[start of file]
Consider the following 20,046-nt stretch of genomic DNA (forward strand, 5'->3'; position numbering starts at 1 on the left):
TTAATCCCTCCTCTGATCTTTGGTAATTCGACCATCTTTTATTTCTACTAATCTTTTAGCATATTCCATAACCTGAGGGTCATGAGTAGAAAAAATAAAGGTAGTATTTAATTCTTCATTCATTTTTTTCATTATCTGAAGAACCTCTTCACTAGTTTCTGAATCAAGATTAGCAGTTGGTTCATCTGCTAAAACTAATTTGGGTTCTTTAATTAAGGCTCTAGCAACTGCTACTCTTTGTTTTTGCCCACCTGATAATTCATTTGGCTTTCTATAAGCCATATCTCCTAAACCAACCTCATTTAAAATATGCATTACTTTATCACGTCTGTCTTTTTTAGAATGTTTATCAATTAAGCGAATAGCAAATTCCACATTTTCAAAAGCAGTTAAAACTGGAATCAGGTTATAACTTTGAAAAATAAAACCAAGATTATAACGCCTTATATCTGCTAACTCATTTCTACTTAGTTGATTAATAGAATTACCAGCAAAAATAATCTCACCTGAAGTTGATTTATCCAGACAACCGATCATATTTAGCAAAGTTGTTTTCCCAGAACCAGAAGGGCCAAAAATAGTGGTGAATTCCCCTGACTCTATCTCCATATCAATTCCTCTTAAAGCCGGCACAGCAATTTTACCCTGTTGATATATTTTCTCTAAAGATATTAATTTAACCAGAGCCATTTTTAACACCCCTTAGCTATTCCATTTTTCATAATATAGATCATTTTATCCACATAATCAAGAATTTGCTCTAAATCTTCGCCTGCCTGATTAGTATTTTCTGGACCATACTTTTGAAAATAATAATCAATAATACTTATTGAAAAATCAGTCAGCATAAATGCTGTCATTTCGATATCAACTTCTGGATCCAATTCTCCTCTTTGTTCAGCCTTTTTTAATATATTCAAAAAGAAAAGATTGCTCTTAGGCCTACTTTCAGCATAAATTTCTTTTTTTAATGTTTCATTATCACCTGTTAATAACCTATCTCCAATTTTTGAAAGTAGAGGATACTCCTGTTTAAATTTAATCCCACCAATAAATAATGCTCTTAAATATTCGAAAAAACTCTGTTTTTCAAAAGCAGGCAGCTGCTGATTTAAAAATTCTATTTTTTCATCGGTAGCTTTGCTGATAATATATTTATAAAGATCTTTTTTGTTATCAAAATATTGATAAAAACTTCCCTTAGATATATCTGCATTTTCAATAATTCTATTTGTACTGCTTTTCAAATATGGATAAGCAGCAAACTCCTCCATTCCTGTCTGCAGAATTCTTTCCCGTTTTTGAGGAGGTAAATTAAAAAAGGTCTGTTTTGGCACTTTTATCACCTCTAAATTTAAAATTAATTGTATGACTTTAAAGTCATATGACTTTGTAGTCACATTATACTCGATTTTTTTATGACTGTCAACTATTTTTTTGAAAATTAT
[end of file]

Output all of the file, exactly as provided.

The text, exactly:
Consider the following 20,046-nt stretch of genomic DNA (forward strand, 5'->3'; position numbering starts at 1 on the left):
TTAATCCCTCCTCTGATCTTTGGTAATTCGACCATCTTTTATTTCTACTAATCTTTTAGCATATTCCATAACCTGAGGGTCATGAGTAGAAAAAATAAAGGTAGTATTTAATTCTTCATTCATTTTTTTCATTATCTGAAGAACCTCTTCACTAGTTTCTGAATCAAGATTAGCAGTTGGTTCATCTGCTAAAACTAATTTGGGTTCTTTAATTAAGGCTCTAGCAACTGCTACTCTTTGTTTTTGCCCACCTGATAATTCATTTGGCTTTCTATAAGCCATATCTCCTAAACCAACCTCATTTAAAATATGCATTACTTTATCACGTCTGTCTTTTTTAGAATGTTTATCAATTAAGCGAATAGCAAATTCCACATTTTCAAAAGCAGTTAAAACTGGAATCAGGTTATAACTTTGAAAAATAAAACCAAGATTATAACGCCTTATATCTGCTAACTCATTTCTACTTAGTTGATTAATAGAATTACCAGCAAAAATAATCTCACCTGAAGTTGATTTATCCAGACAACCGATCATATTTAGCAAAGTTGTTTTCCCAGAACCAGAAGGGCCAAAAATAGTGGTGAATTCCCCTGACTCTATCTCCATATCAATTCCTCTTAAAGCCGGCACAGCAATTTTACCCTGTTGATATATTTTCTCTAAAGATATTAATTTAACCAGAGCCATTTTTAACACCCCTTAGCTATTCCATTTTTCATAATATAGATCATTTTATCCACATAATCAAGAATTTGCTCTAAATCTTCGCCTGCCTGATTAGTATTTTCTGGACCATACTTTTGAAAATAATAATCAATAATACTTATTGAAAAATCAGTCAGCATAAATGCTGTCATTTCGATATCAACTTCTGGATCCAATTCTCCTCTTTGTTCAGCCTTTTTTAATATATTCAAAAAGAAAAGATTGCTCTTAGGCCTACTTTCAGCATAAATTTCTTTTTTTAATGTTTCATTATCACCTGTTAATAACCTATCTCCAATTTTTGAAAGTAGAGGATACTCCTGTTTAAATTTAATCCCACCAATAAATAATGCTCTTAAATATTCGAAAAAACTCTGTTTTTCAAAAGCAGGCAGCTGCTGATTTAAAAATTCTATTTTTTCATCGGTAGCTTTGCTGATAATATATTTATAAAGATCTTTTTTGTTATCAAAATATTGATAAAAACTTCCCTTAGATATATCTGCATTTTCAATAATTCTATTTGTACTGCTTTTCAAATATGGATAAGCAGCAAACTCCTCCATTCCTGTCTGCAGAATTCTTTCCCGTTTTTGAGGAGGTAAATTAAAAAAGGTCTGTTTTGGCACTTTTATCACCTCTAAATTTAAAATTAATTGTATGACTTTAAAGTCATATGACTTTGTAGTCACATTATACTCGATTTTTTTATGACTGTCAACTATTTTTTTGAAAATTAT